Consider all sorts of natural phenomena previously ascribed to the supernatural: Earthquakes, storms, wildfires, floods, plague… Every single one of these now has a completely rational explanation. So why do we maintain that things like miracles can have any sort of supernatural cause? According to this song, it’s all physical.

My Head Is Full Of Ghosts

The last song I want to examine is “My Head Is Full Of Ghosts” from 2013’s True North. This one is going to be tough to explain, but I hope you’ll bear with me. I’m going to start with the philosophical background this time.

You’ve probably heard of empiricism before, but in case you haven’t, in its most extreme form, empiricism says all our knowledge is acquired via experience. It is often contrasted with nativism, which holds that some of our knowledge is innate. Making sense so far? Here’s a link to a longer explanation if you want to read more.

I suspect this song is arguing in favor of innate knowledge. Keeping that in mind, let’s look at some lyrics, and I’ll explain where I see this belief peeking through.

My head is full of ghosts
No apparition
A partition from the host
A temple of cognition
And forbidden to approach

And later:

There’s a stranger in the house
I don’t need no exorcism
I need a key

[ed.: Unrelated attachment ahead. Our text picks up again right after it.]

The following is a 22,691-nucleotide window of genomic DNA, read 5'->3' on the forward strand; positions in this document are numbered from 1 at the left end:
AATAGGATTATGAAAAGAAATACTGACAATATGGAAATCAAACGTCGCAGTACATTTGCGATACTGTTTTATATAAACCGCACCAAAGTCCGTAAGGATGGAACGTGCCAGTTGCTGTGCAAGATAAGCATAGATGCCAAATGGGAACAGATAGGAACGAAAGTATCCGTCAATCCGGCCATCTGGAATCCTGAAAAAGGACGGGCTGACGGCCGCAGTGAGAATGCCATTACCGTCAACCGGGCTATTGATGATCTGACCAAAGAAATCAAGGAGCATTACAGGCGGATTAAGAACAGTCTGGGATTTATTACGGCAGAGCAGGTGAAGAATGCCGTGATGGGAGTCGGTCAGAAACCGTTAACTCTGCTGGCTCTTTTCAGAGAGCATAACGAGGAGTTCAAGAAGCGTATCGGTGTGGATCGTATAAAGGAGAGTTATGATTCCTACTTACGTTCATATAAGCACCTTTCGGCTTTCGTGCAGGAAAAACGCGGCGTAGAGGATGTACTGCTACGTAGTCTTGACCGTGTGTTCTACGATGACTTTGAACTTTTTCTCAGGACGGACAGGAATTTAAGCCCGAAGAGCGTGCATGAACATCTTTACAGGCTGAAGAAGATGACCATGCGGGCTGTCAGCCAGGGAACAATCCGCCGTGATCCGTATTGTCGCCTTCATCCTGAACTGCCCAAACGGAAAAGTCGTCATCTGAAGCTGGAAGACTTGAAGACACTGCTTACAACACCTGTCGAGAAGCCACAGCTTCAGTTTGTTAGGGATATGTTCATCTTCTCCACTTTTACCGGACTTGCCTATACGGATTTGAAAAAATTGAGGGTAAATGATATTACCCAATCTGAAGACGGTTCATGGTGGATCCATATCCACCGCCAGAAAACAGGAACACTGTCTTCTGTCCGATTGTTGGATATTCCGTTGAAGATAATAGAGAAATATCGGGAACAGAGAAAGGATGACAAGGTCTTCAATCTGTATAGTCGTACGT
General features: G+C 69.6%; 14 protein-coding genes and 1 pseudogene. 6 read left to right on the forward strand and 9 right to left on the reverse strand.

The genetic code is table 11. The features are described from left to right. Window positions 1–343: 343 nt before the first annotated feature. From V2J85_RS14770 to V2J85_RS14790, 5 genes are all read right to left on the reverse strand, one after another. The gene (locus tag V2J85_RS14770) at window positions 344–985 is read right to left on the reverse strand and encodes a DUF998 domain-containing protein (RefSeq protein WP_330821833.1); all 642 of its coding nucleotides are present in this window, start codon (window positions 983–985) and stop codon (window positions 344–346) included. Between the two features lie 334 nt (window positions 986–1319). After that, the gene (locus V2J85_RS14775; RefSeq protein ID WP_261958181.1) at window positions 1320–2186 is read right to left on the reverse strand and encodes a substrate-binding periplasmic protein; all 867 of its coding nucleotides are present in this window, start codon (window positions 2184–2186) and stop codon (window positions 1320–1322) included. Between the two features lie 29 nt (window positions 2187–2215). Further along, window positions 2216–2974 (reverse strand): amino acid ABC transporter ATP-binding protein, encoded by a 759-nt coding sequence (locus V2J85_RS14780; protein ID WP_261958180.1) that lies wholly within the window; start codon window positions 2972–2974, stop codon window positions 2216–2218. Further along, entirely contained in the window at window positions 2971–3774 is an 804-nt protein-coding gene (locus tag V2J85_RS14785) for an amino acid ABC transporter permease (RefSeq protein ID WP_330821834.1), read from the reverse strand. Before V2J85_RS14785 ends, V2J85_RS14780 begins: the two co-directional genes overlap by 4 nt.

And the lock is inside out

The first line evokes images of specters flying around in one’s brain, but the next clarifies that it’s not meant to be taken literally — “No apparition.” I think what Graffin means here is that thoughts we call our own are in fact heavily influenced by deeply-ingrained biological conditioning, and it’s almost completely invisible to us.

To explain, certain beliefs are so fundamental to survival (such as enjoying food and warmth or fearing the unknown) that we almost never stop to question them. They’re part of a system that is subconscious and reflexive.

This kind of thinking evolved with our ancestors who died long ago — the titular ghosts — yet their thought processes stick with us to this day — the “stranger in the house” of our mind.

Furthermore, our conscious self doesn’t intuitively have any insight as to why we think this way. These processes are “A partition from the host/A temple of cognition/And forbidden to approach.” The line about the inside-out lock refers to the difficulty of trying to figure out why we think the way we do.

To bring it all back to philosophy, I think this is what Graffin is getting at: Pure empiricism is wrong because we all have these survival instincts, and we don’t seem to learn them from experience. They’re programmed into us via genetics inherited from our ancestors.

With that third song out of the way, we have exhausted my set of examples! Even if you don’t like punk music, I hope you enjoyed reading and thinking about the philosophical themes behind these songs as much as I do. If you know of any other music that explores philosophy, I’m eager to hear about it!